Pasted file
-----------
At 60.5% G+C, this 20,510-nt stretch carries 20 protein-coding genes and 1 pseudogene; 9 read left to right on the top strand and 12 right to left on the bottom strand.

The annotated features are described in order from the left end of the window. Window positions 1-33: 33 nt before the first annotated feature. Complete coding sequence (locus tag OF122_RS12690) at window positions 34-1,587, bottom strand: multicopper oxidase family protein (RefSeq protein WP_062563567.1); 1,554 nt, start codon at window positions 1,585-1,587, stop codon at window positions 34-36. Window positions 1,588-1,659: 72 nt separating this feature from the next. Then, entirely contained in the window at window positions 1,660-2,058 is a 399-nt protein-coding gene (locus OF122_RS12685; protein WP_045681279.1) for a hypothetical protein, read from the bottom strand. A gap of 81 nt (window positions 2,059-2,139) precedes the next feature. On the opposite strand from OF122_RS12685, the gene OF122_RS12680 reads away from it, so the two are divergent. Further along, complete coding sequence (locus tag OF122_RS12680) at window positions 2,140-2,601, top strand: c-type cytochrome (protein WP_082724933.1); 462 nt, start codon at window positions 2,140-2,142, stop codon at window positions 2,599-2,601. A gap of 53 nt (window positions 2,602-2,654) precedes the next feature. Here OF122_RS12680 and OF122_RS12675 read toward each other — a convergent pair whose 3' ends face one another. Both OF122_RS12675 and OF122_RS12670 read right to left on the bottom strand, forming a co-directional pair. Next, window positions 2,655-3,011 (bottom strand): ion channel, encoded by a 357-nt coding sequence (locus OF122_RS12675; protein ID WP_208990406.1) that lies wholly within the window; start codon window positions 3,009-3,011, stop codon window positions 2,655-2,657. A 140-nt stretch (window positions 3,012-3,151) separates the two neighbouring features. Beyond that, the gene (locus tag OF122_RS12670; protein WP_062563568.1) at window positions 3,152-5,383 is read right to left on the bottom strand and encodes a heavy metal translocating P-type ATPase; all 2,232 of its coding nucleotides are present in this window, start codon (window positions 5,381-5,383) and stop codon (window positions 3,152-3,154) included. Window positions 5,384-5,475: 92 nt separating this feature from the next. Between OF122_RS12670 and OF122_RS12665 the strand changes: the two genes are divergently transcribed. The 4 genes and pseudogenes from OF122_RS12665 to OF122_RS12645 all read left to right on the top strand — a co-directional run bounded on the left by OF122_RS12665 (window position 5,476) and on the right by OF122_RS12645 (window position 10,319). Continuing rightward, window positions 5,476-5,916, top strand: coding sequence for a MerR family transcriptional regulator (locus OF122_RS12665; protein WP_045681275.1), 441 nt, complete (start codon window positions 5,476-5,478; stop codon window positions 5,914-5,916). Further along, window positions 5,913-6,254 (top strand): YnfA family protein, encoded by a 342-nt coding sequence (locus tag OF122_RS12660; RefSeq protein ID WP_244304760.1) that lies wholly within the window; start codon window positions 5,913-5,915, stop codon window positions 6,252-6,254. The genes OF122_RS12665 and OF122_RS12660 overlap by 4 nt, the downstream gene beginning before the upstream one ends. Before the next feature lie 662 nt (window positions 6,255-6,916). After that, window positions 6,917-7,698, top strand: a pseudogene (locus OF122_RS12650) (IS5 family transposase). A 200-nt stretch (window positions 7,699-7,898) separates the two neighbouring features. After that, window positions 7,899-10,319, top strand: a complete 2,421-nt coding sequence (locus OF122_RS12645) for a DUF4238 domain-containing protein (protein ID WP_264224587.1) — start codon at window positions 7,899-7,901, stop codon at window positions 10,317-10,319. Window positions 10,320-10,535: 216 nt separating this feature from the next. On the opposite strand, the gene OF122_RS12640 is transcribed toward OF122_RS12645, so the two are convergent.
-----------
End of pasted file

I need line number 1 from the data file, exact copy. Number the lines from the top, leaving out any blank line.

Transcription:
At 60.5% G+C, this 20,510-nt stretch carries 20 protein-coding genes and 1 pseudogene; 9 read left to right on the top strand and 12 right to left on the bottom strand.